The Common Application

by Sarah Feinberg, Features Editor
graphic by Emily Zhang

After submitting more than 15 applications to theater programs, Zoe* passed prescreens at both University of Miami and Pace University, and is now preparing for auditions in January, which involve singing, dancing and performing monologues. 

Zoe said that while live auditions can be intimidating, she is excited.

“It’s easy to get stuck in that cycle of judgment and jealousy, but I’m used to doing that kind of audition,” she said. “I’ve been preparing for this for months, so I’m ready to go out there and do my thing.” 

Zoe said that she is looking for a school with a specialized theater program.

“Michigan’s program and the alumni network [are phenomenal],” she said. “Coming out of these top schools, you’re set in the professional world because you’ve already made so many connections.”

Zoe said that starting early is essential to prevent the application process from becoming overwhelming.

“Take it day by day, and just start as early as possible to get everything done on time without being stressed,” she said.

Evan*, who is interested in studying design, said he completed his common applications portions of early action applications, which required an art portfolio of approximately 20 pieces and essays for the Nov. 1 deadline. 

Although the art portfolio can be time consuming, Evan said that he enjoyed compiling his pieces.

“It’s something that I’m passionate about and can show my genuine self through,” he said.

Evan said that it is important to rely on a support system and manage time well during the stressful application process.

“I remind myself that I am doing the best I can, so even if it is not what I imagined, I can only do what I can do,” he said.

Evan has applied early to Northeastern University, Syracuse University and University of Michigan. He said that he feels relieved to have finished this stage of the process, as he begins to prepare applications for the regular decision cycle for schools including Carnegie Mellon University and Occidental College.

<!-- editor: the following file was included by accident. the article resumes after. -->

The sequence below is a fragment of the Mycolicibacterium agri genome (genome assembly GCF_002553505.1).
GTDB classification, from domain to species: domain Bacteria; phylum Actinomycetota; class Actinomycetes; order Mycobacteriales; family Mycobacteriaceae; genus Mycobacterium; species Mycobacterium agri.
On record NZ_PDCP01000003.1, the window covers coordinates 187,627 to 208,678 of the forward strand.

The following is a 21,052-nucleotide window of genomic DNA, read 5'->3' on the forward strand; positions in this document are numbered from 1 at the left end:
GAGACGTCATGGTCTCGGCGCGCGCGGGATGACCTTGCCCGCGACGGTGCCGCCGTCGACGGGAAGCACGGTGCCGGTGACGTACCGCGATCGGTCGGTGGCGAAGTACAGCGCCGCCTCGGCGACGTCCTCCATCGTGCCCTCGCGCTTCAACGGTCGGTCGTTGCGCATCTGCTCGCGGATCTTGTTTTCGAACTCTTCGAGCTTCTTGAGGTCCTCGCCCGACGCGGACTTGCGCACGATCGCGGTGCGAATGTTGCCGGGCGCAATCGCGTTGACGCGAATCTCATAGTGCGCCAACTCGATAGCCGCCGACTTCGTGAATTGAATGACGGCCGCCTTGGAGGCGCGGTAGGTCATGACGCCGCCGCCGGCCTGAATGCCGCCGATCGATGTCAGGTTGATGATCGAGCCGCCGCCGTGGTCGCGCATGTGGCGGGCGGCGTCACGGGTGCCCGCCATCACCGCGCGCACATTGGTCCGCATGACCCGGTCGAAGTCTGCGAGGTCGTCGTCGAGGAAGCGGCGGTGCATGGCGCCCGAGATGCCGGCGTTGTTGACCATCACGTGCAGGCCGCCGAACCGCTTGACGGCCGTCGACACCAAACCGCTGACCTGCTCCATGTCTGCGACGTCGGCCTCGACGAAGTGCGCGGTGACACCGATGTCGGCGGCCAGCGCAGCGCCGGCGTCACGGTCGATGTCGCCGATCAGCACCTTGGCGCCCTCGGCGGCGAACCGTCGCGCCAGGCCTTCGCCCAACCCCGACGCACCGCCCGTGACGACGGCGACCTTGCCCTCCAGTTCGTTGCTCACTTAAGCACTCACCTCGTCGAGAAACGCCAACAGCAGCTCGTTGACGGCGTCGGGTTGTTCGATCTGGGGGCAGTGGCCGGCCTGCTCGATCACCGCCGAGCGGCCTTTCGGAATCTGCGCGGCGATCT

“It feels less stressful once you see the finish line and once it gets closer to that deadline.”

Heidi* said that she has decided on a school to apply early decision to after she’s been in contact with recruitment coaches for Division III running programs. She is also planning to apply early action to University of Massachusetts Amherst.

Heidi said that once she brainstormed moments that were personally significant, the essay writing finally came naturally.

“If you don’t have an idea at first, don’t be worried because one will come to you, and it will be worth it,” she said. “It’s a better story now and it’s the most ‘me.’” 

To narrow down her top choices, Heidi said that visiting schools both in-person and virtually helped give her a sense of the schools’ environments.

“I want to run in college and being on a team is important for me, so visiting was important [since] I could really get a sense of the vibe of the teams and imagine if I could see myself here,” she said.

She said that she is looking forward to pressing submit on her applications.

“After that I’ll be more chilled out because everything is out of my hands at that point.”

Interested in studying mechanical engineering, Jared* applied early action to Georgia Institute of Technology, Purdue University, University of Massachusetts Amherst and University of Michigan.

When looking at schools, Jared said that he was drawn to Georgia Tech’s facilities. 

“It has a huge innovation studio and machine shop, and I really want to be able to take what I’ve learned and apply it,” he said. 

He said that keeping in mind that first essay drafts can be imperfect helps manage stress. 

“When I started my essays, I just threw words out and tried to connect them without really worrying about grammar, and then I came back to edit them,” he said. “Getting the ideas out there to start is key.”

Jared said that a balanced schedule and setting boundaries between work and enjoyable activities can help with productivity.

“You don’t have to take every single AP class, so find the balance that works for you. I’m interested in physics and math, and I am also taking music classes that I enjoy,” he said. “You’ll enjoy the relaxation time and get a lot of work done during the work time.”

*Names changed to protect students’ identities